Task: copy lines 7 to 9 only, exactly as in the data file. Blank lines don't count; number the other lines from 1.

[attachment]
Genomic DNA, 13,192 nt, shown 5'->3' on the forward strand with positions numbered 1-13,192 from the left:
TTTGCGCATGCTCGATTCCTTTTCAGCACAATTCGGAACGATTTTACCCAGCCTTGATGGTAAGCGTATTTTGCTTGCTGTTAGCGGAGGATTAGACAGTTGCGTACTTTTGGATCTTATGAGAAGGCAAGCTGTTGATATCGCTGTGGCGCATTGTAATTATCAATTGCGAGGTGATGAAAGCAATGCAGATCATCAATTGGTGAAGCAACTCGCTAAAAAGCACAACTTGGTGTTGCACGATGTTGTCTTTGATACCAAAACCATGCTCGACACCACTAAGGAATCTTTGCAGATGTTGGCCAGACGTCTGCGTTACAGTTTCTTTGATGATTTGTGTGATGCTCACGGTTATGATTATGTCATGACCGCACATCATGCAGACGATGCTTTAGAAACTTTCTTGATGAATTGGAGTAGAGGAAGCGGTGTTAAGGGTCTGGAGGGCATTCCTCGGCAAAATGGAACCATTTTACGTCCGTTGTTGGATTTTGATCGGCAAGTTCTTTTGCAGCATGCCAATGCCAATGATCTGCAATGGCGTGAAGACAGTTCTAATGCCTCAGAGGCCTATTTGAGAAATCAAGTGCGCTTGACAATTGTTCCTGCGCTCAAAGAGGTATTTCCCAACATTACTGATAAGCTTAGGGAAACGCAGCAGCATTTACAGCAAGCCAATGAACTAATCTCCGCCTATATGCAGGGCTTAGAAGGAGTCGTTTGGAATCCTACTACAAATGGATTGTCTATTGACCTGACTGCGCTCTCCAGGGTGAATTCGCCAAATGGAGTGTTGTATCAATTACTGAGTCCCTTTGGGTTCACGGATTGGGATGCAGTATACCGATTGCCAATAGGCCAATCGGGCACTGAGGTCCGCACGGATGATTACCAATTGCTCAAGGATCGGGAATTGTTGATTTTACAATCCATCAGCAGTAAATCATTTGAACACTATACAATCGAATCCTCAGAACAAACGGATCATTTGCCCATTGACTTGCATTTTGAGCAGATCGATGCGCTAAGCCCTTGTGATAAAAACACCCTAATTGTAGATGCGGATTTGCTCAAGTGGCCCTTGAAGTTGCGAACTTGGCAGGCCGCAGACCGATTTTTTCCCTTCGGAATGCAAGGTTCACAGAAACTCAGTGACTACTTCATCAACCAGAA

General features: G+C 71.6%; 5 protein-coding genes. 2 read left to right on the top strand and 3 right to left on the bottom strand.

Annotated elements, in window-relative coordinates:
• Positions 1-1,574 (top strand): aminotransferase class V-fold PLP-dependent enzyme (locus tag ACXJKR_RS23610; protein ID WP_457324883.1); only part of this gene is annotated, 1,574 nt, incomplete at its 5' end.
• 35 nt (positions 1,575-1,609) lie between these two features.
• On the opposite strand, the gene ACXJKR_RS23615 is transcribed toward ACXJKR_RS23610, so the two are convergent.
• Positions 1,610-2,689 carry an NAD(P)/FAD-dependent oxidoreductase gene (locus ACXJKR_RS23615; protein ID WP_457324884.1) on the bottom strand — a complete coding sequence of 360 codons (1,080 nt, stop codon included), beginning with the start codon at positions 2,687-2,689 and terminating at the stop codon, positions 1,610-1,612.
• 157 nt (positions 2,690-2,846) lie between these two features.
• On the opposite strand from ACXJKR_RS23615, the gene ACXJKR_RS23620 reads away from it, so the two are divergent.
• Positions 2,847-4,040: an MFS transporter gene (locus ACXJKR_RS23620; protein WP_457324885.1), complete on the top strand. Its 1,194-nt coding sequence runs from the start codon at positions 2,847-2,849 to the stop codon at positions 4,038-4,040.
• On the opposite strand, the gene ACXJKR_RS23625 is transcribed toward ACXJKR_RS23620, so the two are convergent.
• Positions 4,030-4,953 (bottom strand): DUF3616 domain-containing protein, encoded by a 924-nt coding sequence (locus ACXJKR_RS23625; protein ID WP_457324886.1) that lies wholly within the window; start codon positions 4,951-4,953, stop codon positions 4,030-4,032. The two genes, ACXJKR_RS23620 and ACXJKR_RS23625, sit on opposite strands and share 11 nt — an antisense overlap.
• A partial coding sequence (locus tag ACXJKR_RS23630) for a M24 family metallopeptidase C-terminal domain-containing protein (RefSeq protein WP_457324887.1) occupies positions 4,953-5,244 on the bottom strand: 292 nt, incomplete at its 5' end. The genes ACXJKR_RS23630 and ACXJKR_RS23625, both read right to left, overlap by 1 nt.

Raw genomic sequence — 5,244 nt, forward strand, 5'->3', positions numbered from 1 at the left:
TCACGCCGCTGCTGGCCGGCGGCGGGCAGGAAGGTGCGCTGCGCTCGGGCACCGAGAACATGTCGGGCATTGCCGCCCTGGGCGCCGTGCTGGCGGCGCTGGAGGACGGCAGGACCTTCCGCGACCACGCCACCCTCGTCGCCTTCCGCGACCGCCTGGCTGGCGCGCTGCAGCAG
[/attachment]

• On the opposite strand, the gene ACXJKR_RS23615 is transcribed toward ACXJKR_RS23610, so the two are convergent.
• Positions 1,610-2,689 carry an NAD(P)/FAD-dependent oxidoreductase gene (locus ACXJKR_RS23615; protein ID WP_457324884.1) on the bottom strand — a complete coding sequence of 360 codons (1,080 nt, stop codon included), beginning with the start codon at positions 2,687-2,689 and terminating at the stop codon, positions 1,610-1,612.
• 157 nt (positions 2,690-2,846) lie between these two features.